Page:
Patterns of transfusion burden in an unselected population of patients with myelodysplastic syndromes: A population-based study

on behalf of the HemoBase Population Registry Consortium, Johanne Rozema*, Eric N. van Roon, Nic J. G. M. Veeger

*Corresponding author for this work

Research output: Contribution to journalArticleAcademicpeer-review

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BACKGROUND: Ineffective hematopoiesis in patients with myelodysplastic syndromes (MDS) often results in transfusion dependence. The burden of frequent transfusions in the real-world MDS population is largely unknown.

STUDY DESIGN AND METHODS: An observational, retrospective, population-based study, using the HemoBase registry, was performed including all patients diagnosed with MDS between 2005 and 2017 in Friesland, a province in the Netherlands with approximately 650,000 inhabitants. Detailed clinical information was collected from the electronic health records. Transfusion burden was classified according to the International Working Group 2018 criteria: not transfusion dependent, low (LTB), or high transfusion burden (HTB). Univariate and multivariable regression analyses were performed.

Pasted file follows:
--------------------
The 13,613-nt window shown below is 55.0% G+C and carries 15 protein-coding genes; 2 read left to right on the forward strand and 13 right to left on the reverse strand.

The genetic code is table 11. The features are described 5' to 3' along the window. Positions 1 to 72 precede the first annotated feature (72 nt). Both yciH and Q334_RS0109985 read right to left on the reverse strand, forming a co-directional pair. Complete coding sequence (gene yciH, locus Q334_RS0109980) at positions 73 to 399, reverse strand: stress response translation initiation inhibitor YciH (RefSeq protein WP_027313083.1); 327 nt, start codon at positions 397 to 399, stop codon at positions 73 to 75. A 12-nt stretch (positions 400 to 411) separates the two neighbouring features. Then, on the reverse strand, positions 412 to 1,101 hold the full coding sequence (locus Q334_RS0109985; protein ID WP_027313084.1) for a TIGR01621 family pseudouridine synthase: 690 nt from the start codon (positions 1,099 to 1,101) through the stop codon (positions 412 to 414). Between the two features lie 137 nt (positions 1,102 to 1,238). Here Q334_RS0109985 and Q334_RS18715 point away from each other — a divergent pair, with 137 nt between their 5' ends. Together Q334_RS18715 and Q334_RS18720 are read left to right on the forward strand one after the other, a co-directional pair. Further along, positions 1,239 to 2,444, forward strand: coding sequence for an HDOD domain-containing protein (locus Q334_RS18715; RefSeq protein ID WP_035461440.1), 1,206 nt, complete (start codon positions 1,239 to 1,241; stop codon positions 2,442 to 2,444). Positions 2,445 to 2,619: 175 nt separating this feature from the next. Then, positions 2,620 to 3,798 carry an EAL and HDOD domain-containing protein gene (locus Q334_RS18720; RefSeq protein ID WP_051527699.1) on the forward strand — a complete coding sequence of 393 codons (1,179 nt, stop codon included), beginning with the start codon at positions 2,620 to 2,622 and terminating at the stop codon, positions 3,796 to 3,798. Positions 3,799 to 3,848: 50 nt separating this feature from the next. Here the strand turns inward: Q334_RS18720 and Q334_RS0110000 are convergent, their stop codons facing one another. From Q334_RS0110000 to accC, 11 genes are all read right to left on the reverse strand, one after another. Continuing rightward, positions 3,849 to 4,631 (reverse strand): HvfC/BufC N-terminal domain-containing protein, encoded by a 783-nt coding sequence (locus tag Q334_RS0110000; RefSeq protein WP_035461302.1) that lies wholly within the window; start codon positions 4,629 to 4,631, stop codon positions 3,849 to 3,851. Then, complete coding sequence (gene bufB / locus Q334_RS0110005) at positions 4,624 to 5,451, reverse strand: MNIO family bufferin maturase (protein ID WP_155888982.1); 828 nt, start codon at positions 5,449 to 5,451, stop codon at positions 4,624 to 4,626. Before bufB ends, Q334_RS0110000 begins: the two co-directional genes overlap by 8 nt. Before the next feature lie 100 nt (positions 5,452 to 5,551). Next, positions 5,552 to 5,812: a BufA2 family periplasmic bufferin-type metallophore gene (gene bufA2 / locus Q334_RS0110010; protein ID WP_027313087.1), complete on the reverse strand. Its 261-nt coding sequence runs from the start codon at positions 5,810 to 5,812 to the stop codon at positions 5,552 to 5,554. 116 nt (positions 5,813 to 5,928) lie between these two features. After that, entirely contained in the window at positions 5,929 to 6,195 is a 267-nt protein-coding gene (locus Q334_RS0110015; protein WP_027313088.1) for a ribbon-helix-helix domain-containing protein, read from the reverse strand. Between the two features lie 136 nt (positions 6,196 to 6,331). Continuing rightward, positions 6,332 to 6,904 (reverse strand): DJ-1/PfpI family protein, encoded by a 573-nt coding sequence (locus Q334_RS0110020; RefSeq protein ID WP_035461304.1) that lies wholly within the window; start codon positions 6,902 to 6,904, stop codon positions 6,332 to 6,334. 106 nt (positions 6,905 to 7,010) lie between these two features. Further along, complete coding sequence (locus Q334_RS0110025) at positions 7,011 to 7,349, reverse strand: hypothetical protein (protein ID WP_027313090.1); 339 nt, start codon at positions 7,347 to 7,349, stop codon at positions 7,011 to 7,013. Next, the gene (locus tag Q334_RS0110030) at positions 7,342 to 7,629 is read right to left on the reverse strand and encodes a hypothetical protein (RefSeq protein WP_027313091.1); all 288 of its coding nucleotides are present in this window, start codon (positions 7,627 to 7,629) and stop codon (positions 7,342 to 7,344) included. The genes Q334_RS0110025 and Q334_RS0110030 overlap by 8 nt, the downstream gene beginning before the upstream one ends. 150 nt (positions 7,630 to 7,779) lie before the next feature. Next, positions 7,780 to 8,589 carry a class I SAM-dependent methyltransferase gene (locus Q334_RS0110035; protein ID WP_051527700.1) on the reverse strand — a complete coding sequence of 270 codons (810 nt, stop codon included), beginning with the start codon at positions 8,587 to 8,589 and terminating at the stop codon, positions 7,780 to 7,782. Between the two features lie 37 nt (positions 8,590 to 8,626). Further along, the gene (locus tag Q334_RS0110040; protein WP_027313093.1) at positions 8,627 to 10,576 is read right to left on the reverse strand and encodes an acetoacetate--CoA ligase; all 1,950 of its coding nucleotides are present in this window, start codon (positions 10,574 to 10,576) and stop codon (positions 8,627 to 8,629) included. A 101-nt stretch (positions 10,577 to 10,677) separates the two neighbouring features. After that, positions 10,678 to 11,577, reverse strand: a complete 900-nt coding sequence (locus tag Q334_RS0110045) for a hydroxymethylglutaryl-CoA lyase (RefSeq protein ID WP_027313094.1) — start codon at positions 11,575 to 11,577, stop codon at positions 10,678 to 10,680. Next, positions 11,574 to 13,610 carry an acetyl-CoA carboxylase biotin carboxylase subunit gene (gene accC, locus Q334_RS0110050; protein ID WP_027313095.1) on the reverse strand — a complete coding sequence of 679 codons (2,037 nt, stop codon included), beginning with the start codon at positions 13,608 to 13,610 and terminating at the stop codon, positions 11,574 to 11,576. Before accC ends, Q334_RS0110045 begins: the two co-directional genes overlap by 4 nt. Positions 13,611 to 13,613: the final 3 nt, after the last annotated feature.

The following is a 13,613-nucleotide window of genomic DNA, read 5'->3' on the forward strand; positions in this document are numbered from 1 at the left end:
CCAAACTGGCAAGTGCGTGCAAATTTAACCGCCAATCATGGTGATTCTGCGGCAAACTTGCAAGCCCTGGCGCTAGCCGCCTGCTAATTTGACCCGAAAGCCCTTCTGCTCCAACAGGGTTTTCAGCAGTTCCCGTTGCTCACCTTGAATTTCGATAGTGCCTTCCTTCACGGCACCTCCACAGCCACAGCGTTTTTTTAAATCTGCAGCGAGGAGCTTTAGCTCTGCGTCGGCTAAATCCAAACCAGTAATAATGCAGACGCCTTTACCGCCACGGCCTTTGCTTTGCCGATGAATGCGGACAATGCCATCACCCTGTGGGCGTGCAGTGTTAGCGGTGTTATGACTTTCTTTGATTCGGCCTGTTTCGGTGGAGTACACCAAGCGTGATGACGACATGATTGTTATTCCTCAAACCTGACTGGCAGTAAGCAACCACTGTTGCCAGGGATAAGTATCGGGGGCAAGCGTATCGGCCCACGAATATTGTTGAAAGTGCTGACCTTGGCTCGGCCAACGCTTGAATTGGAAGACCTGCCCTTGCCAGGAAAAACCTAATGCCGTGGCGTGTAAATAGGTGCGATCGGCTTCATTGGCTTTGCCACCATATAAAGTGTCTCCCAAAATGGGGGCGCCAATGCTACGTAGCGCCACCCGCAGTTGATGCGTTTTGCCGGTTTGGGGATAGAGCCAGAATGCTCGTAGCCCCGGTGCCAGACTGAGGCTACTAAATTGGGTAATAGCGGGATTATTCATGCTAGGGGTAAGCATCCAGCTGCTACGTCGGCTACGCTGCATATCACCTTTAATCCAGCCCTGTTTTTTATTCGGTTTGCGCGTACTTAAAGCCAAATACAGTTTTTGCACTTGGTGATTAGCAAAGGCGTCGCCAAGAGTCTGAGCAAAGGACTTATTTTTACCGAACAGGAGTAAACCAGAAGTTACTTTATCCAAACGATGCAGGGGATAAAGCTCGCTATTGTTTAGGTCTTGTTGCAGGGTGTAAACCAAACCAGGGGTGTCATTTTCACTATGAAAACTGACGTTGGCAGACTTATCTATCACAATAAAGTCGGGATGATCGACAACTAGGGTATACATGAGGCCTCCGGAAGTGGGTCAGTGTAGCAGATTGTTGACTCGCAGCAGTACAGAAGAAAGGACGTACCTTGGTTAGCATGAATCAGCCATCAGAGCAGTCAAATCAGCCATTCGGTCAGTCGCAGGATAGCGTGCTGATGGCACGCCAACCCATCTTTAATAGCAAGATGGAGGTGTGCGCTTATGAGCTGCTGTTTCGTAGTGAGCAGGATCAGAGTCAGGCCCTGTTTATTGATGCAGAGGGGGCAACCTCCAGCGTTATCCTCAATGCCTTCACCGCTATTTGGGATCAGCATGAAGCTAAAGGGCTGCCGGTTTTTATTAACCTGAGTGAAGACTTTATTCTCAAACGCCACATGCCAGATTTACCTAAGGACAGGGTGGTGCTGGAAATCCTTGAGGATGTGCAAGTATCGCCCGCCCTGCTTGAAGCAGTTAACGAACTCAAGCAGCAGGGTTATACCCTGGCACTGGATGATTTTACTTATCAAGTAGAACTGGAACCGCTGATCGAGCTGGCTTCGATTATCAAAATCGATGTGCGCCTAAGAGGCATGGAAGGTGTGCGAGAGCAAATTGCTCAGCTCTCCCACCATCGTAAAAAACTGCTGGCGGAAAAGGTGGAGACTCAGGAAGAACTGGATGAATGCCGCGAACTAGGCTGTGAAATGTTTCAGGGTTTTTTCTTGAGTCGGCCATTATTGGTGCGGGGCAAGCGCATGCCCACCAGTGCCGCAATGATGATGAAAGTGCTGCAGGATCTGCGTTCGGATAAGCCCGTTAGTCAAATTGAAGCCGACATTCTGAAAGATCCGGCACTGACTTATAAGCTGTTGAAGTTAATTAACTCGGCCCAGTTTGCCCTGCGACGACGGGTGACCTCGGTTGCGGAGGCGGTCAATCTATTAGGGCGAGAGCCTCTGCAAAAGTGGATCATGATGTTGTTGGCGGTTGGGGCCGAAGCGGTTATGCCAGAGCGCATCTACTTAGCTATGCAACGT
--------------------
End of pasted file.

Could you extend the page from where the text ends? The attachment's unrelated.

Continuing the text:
RESULTS: Of 292 patients, 136 (46.6%) had a HTB of ≥8 units/16 weeks and 17 (5.8%) had a LTB of 3-7 units/16 weeks. This was present in all types of MDS patients, but patients aged 75-84 years (odds ratio [OR] 4.02, 95% confidence interval [CI]: 1.84-8.82), high-risk MDS patients (OR 2.88, 95% CI: 1.08-7.68) and MDS-EB-2 patients (OR 7.07, 95% CI: 2.17-22.90) were particularly at risk for a HTB.

DISCUSSION: This study provides a reliable estimate of the transfusion burden in real-world MDS patients, with almost half of the patients having a HTB. A HTB was observed in all MDS subtypes and both low- and high-risk MDS. Therefore, we conclude that the entire MDS population might benefit from novel agents that reduce the transfusion need and that might have beneficial effects on patient outcomes and healthcare utilization outcomes.

Original languageEnglish
Pages (from-to)2877-2884
Number of pages8
Issue number10
Early online date3-Sep-2021
Publication statusPublished - Oct-2021

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